As we congratulate ourselves on becoming increasingly democratic, we should recall that several times before in the past century it seemed that democracy had won universal acceptance, but the acceptance was much less trustworthy than had been imagined. In 1900-1901 leading newspapers announced the good news that the twentieth century was to be the century of democracy; in 1920 a prominent authority on political systems could write that democracy no longer had any challengers.
A society is generally said to be a full democracy if it has a political system that guarantees both the civil and political liberties of its people. In other words, a democracy must not only allow its people to choose freely who will govern them but also guarantee the freedoms of expression and organization, which make possible effective oppositions that can compete for, and eventually attain, office. Unfortunately, in most historical treatments of the growth of democracy the emphasis tends to be on the existence of electoral or legislative mechanisms that allow for choice, with less attention paid to those civil liberties that make that choice effectively free.
It is easy, and probably fundamentally wrong, to assume that the most important characteristics of democracy are the political rights that the word "democracy" most clearly implies. Let me use personal experience to explain this. Annually from 1973 until last year I produced the Comparative Survey of Freedom, which placed countries on a continuum of freedom. I tried to balance aspects of democracy by using a rating system that included both political rights and civil liberties in the final score. During the first few years of the survey I considered that when the final scores of two countries tied, I would give the rating for political freedom—that is, for the extent to which there were free elections and those elected gained power—the greater weight. Perhaps I made this choice because it was much easier to get information on elections and legislators than on the state of civil liberties in a country. However, as time went on and experience accumulated, I dropped this largely theoretical distinction in weighting. In the past few years I have come to believe that if one thinks of freedom, or in this case democracy, in time periods longer than a year, civil liberties will be seen as the more important of the two kinds of democratic freedom. I came to realize that political rights without civil freedoms would offer few of the values that I cherish in democratic societies, while civil freedoms without political rights (insofar as this is conceivable) would offer the major values that I understand democracy to promote. The primacy of civil freedoms becomes even more apparent in societies whose governments appear to respond to the popular will as expressed by the communications media, demonstrations, and other informal channels with more alacrity than they do to the often indeterminate results at the polling station.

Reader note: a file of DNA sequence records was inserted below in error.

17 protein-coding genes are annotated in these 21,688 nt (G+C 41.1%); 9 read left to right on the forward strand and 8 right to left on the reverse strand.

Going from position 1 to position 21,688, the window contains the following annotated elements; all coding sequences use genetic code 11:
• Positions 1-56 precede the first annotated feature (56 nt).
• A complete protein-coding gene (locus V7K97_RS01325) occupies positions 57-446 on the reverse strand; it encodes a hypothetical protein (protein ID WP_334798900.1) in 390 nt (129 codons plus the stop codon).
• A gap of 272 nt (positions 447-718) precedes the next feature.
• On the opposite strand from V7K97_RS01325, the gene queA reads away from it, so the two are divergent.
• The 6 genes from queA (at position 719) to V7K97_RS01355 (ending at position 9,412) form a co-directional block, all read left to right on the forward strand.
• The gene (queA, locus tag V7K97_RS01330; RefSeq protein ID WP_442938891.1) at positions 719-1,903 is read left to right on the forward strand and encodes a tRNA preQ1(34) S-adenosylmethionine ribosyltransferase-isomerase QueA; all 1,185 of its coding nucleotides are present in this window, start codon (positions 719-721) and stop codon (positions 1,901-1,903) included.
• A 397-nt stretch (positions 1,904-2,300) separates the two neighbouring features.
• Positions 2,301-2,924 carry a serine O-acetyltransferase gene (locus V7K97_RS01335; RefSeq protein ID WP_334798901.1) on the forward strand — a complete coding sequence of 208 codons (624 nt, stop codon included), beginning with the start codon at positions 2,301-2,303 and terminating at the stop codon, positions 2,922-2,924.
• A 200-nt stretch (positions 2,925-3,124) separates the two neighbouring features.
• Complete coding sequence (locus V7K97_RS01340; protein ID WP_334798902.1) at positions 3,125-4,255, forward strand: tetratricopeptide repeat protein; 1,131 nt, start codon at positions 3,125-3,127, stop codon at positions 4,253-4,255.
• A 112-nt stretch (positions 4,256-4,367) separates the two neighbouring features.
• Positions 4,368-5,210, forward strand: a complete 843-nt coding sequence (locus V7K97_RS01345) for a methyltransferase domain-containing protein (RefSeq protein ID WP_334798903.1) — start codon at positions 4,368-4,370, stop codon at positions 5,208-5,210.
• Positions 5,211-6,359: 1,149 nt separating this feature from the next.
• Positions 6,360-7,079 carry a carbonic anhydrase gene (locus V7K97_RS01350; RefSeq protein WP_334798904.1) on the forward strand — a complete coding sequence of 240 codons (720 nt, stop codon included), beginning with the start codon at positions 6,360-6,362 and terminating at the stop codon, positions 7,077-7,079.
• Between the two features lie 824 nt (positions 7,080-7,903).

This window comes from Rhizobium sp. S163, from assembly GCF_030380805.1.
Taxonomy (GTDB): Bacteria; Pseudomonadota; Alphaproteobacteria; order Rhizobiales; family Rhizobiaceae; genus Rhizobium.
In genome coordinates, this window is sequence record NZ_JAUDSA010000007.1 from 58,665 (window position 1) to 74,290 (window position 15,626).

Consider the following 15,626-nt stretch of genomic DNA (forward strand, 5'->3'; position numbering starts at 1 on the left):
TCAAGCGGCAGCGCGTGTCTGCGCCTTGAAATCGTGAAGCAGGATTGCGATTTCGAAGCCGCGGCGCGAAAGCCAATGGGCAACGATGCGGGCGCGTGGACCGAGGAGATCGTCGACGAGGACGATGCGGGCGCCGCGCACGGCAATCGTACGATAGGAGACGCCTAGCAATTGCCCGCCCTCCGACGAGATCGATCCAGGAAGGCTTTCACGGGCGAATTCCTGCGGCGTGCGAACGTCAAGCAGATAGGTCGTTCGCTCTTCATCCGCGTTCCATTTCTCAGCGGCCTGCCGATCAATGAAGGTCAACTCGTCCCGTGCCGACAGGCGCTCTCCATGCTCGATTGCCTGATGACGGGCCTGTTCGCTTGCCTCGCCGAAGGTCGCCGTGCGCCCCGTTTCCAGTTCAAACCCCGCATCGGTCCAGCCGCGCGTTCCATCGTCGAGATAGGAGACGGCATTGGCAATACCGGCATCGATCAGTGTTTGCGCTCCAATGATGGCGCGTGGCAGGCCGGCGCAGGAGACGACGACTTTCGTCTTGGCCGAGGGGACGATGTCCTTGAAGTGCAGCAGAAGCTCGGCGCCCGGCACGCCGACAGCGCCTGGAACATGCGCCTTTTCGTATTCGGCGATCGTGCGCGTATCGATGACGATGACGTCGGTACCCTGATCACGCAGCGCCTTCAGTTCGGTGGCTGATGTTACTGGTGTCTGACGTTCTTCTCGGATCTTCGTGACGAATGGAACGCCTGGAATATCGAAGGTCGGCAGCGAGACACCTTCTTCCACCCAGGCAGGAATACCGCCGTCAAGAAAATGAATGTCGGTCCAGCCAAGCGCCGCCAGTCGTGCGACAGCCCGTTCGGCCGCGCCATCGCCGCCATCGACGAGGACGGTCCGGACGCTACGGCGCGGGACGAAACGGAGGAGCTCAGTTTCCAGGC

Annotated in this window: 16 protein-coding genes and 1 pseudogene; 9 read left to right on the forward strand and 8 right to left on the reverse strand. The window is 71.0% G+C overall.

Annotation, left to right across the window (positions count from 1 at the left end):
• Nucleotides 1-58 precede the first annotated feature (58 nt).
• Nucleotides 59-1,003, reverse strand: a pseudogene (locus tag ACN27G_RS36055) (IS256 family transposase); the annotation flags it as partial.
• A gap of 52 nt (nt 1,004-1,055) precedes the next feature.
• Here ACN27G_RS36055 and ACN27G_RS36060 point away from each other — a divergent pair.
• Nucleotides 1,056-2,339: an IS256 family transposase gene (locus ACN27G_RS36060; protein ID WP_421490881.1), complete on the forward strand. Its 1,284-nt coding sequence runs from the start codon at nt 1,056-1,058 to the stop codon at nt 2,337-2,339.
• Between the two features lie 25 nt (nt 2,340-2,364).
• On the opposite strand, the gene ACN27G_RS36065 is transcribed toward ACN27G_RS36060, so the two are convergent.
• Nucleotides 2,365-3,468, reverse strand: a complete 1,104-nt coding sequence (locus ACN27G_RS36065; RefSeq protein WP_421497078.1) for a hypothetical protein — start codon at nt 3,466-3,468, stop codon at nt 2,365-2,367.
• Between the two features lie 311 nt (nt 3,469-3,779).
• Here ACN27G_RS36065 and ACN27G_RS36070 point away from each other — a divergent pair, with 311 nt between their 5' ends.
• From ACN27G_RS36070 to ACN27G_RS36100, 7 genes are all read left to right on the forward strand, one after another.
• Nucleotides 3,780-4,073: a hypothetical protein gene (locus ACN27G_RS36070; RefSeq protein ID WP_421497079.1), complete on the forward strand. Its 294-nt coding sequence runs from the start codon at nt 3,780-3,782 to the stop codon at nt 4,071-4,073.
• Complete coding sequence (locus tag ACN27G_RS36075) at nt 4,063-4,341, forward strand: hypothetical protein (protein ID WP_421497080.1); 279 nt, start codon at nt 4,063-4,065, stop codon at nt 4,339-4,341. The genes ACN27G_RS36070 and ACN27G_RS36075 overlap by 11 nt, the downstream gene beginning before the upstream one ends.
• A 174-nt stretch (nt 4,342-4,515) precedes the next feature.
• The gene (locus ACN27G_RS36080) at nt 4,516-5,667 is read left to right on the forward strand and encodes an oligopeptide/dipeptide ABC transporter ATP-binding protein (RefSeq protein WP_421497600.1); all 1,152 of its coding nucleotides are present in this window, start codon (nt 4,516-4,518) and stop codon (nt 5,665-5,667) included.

Democracy as we know it has two quite different roots. The first is the universal desire of people to manage their own affairs, or at least to have a say in who manages their affairs. In the primitive band all adults, or sometimes all heads of families, tended to have a say in the affairs of the band. This tribal or village democracy can be traced down through all of history. The democracy of ancient Athens is no doubt the most famous example of a community ruling itself—a community of relatively large scale. Of course, women, slaves, and other outsiders were excluded. But a substantial part of the population took an active role in the decisions of the society; when "the people," thus defined, changed their minds, society moved in the direction of the change. When we speak of the democracy of the medieval Swiss cantons, or of the units of the Iroquois confederacy, this is also the democracy we have in mind. The democracy of the New England towns of the seventeenth century and the democracy of the Swiss communities of Rousseau's day, including his native Geneva, were essentially successive expressions of the tribal or community democracy of primitive society. Though for limited purposes these might form together in larger "leagues," they were little more than alliances among independent units whose interrelationships might be no more democratic than those in nondemocratic leagues.
The second root of modern democracy is liberalism, defined as that set of social and political beliefs, attitudes, and values which assumes the universal and equal application of the law and the existence of basic human rights superior to those of state or community. As used here, the term "liberal" is not meant to suggest any particular economic doctrine, or doctrine regarding the state's economic role; nor is it meant to be an antonym of "conservative." It does imply that the state's interests cannot override those of the citizenry. Derived from a variety of secular and religious tenets, liberalism affirms the basic worth of individuals, their thoughts, and their desires. In the liberal canon no one, whether king or majority, has the right to tell people how to think, or even act (except in instances of imminent threat to social well-being). Although it has ancient foundations, liberalism is primarily the outgrowth of the efforts of political and social philosophers since the seventeenth century to free humanity from the fetters of unchecked state power and imposed religious dogma. Before the eighteenth century, liberal democracy's role in history was much less important than tribal democracy's.